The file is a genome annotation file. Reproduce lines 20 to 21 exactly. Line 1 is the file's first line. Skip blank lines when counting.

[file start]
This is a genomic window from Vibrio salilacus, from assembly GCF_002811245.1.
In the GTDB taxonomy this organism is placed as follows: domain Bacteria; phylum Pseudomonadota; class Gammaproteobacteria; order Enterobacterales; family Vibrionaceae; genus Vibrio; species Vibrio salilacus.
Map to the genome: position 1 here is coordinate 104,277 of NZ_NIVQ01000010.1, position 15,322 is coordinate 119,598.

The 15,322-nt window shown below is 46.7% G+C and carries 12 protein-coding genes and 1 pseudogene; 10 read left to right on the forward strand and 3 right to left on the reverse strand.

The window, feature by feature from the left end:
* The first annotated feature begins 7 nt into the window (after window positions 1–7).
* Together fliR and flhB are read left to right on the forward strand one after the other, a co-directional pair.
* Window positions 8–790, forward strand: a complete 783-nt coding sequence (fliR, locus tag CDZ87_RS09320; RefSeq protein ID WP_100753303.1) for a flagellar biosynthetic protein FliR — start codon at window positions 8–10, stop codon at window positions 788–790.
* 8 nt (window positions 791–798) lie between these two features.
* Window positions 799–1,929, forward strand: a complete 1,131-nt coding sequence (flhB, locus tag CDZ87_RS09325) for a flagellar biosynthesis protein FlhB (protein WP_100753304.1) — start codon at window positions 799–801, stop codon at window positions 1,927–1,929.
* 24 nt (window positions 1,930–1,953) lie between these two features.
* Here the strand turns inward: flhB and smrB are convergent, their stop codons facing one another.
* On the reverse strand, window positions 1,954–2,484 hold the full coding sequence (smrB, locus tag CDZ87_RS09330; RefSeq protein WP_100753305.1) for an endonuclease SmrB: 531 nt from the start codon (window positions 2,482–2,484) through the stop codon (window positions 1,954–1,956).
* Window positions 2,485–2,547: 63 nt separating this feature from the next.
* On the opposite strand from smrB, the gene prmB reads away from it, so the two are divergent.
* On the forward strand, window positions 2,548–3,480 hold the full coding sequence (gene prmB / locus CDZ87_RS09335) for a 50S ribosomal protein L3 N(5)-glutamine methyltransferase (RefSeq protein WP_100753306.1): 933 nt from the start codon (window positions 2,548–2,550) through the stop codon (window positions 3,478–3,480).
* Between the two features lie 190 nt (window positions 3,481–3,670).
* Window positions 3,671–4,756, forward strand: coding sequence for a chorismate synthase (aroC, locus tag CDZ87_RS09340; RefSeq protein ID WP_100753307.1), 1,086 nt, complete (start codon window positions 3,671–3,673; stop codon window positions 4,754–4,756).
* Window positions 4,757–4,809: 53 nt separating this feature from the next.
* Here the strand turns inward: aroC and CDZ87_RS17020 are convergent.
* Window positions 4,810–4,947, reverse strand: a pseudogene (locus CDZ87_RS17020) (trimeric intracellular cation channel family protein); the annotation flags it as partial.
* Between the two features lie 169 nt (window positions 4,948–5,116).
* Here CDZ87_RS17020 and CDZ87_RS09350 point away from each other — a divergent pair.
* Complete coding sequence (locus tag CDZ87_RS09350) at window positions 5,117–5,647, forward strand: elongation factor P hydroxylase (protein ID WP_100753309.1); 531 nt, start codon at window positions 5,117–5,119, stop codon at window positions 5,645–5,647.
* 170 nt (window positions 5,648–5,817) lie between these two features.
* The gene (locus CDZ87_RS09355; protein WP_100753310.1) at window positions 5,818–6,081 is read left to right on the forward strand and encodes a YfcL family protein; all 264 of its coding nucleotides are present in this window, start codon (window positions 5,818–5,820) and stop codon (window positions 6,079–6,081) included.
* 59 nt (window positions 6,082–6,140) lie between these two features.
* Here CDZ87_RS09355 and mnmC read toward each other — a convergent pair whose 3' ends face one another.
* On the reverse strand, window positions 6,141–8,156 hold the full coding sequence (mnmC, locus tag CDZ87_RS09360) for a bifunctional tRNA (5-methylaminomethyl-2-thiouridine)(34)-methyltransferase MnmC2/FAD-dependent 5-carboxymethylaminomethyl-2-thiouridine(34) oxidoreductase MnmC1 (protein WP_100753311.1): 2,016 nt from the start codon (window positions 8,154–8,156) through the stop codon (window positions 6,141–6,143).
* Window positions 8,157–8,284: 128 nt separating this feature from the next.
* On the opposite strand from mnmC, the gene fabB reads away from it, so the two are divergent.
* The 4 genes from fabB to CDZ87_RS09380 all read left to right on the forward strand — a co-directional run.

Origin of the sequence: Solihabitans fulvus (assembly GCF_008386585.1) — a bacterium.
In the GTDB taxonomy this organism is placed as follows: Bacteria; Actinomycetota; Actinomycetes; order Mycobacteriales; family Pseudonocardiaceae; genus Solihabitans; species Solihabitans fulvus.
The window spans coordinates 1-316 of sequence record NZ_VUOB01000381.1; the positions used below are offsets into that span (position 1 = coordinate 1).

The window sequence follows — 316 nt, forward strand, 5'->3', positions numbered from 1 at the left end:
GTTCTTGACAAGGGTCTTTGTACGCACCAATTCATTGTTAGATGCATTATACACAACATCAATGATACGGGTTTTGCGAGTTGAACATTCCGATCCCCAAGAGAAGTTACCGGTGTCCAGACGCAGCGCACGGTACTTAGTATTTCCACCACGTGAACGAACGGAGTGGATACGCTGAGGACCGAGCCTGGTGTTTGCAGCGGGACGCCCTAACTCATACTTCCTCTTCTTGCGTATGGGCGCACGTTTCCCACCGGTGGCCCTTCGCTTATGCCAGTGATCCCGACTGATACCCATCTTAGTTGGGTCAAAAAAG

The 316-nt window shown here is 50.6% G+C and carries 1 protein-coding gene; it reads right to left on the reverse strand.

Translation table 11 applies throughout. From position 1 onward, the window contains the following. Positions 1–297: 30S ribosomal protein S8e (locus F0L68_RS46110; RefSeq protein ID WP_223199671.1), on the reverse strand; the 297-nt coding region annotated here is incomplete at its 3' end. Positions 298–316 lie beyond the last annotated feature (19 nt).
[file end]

* Here the strand turns inward: aroC and CDZ87_RS17020 are convergent.
* Window positions 4,810–4,947, reverse strand: a pseudogene (locus CDZ87_RS17020) (trimeric intracellular cation channel family protein); the annotation flags it as partial.